If you haven't already, you should check out Gamer's Nexus review of this card as they touch on all the great technical features and design considerations of this card. For those who are less interested, I'll give a short summary. The card performs amazingly well with extremely good thermals for a 5700XT (these cards run hot) with reasonable fan noise. Additionally, it has three operating modes (performance, quiet, and TriXX).

One more positive note before I delve into the negatives I've experienced with this card. Sapphire support is fantastically responsive. I went back and forth with them multiple times a day for weeks early on as I debugged the various problems I had with the card.

Now onto the negatives/advisories (notice I still give a 5 star rating; the card is amazing now that it works well and I have workarounds for the last few caveats which I will mention as I go; I also admit there was a time where I was thinking about selling it and buying an EVGA 2070S FTW3, but that was on the 19.12.2 drivers).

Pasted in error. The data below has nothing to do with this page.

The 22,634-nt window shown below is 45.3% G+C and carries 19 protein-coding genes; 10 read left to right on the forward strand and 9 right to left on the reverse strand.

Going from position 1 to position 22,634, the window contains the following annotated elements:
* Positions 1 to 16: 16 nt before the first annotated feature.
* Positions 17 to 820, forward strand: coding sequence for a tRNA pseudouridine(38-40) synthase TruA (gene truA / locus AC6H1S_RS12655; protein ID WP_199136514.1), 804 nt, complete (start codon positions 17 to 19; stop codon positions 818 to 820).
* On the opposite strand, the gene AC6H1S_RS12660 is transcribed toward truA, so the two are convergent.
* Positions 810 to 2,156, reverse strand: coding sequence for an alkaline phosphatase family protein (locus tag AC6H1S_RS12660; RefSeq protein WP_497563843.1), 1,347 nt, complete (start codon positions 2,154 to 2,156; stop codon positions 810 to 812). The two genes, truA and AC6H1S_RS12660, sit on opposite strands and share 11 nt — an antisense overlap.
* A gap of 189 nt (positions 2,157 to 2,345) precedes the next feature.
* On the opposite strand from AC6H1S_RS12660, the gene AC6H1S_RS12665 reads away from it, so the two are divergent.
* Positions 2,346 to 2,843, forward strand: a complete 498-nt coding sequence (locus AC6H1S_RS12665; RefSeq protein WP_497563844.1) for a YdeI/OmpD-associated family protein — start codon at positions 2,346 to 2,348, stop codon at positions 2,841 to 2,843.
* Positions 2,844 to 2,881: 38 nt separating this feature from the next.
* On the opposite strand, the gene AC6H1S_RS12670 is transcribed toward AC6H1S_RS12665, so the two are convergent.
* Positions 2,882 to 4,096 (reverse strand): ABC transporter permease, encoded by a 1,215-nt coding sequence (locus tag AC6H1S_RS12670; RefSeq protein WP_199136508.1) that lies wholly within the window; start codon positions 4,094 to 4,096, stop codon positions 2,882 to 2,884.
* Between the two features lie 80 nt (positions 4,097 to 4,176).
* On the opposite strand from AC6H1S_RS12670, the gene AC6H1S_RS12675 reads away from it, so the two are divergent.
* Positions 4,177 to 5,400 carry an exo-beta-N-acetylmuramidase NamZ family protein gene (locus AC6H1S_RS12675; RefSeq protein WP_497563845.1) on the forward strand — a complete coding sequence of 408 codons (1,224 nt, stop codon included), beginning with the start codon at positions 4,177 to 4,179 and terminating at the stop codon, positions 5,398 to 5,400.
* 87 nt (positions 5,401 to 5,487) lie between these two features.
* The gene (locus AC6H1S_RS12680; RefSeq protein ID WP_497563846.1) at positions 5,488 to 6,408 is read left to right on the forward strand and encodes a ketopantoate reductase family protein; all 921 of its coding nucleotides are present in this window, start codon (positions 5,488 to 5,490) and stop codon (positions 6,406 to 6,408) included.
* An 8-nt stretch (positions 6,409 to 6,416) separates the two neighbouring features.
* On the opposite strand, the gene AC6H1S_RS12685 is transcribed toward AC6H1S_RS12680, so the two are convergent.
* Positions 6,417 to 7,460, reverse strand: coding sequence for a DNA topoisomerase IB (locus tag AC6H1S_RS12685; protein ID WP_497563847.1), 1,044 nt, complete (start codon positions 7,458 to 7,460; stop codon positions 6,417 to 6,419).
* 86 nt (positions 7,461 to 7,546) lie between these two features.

When I first built my new rig (X570 Aorus Master, R7 3800X), I had countless issues trying to get the machine to display the boot splash and BIOS screens when connected to my monitor (MAG271CQR from MSI; 1440P@144Hz VA) via Display Port. This was true for both Gigabyte's Aorus Master and MSI's MEG ACE. The ASUS Crosshair VIII Hero Wi-Fi did not have this problem. This is because (according to Sapphire) Navi doesn't always play nicely with CSM (legacy boot). Disabling CSM in the BIOS fixes this issue. Unfortunately CSM enabled is the default for most motherboards (the C8H defaults to UEFI only boot/CSM disabled), so I have a workaround when clearing my CMOS or upgrading my BIOS: I use HDMI for the initial BIOS configuration. Another setting for those who need CSM enabled is to set PCIe/VGA to UEFI only when CSM is enabled.